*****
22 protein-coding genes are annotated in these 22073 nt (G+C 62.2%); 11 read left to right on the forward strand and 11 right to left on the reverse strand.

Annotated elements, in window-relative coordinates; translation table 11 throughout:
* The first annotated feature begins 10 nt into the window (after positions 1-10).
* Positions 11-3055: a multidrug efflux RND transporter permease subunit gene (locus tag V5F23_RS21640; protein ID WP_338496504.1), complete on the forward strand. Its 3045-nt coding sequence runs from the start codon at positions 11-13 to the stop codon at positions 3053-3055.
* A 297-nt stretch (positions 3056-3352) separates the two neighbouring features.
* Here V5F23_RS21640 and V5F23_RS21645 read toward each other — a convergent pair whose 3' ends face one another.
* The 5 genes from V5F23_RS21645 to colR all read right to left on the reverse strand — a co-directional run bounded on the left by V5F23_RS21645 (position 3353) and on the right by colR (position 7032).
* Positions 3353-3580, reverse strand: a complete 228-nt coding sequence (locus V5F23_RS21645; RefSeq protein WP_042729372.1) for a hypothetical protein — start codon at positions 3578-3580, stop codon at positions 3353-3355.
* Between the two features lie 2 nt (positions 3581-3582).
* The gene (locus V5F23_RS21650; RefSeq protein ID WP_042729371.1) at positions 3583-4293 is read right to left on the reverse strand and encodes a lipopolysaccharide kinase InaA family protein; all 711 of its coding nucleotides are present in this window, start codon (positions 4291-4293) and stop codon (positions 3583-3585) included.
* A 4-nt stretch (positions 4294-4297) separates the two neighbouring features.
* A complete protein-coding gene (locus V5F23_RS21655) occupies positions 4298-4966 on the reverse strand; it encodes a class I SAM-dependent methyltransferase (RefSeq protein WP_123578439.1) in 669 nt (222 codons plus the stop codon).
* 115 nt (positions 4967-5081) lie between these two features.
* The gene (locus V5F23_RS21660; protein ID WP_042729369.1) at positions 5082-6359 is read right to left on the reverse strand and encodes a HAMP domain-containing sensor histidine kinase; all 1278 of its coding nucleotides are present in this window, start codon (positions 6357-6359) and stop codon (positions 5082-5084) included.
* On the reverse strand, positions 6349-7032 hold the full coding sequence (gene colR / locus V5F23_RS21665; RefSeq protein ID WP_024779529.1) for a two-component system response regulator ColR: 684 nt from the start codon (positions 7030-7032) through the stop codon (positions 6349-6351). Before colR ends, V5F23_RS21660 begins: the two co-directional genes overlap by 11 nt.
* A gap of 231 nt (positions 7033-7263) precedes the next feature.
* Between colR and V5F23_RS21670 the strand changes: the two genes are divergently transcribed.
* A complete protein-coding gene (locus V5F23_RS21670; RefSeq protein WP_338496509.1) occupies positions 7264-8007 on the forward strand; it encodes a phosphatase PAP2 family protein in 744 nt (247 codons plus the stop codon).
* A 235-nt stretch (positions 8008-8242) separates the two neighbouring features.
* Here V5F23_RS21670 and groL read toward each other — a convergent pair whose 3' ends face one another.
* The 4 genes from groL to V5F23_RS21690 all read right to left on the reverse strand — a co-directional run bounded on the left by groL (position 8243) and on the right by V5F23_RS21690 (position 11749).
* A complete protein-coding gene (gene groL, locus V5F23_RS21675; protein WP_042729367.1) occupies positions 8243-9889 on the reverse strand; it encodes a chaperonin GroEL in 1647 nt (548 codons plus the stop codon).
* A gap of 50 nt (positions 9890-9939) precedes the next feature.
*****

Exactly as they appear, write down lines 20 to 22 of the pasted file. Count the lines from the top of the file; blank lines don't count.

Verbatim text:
* Here V5F23_RS21670 and groL read toward each other — a convergent pair whose 3' ends face one another.
* The 4 genes from groL to V5F23_RS21690 all read right to left on the reverse strand — a co-directional run bounded on the left by groL (position 8243) and on the right by V5F23_RS21690 (position 11749).
* A complete protein-coding gene (gene groL, locus V5F23_RS21675; protein WP_042729367.1) occupies positions 8243-9889 on the reverse strand; it encodes a chaperonin GroEL in 1647 nt (548 codons plus the stop codon).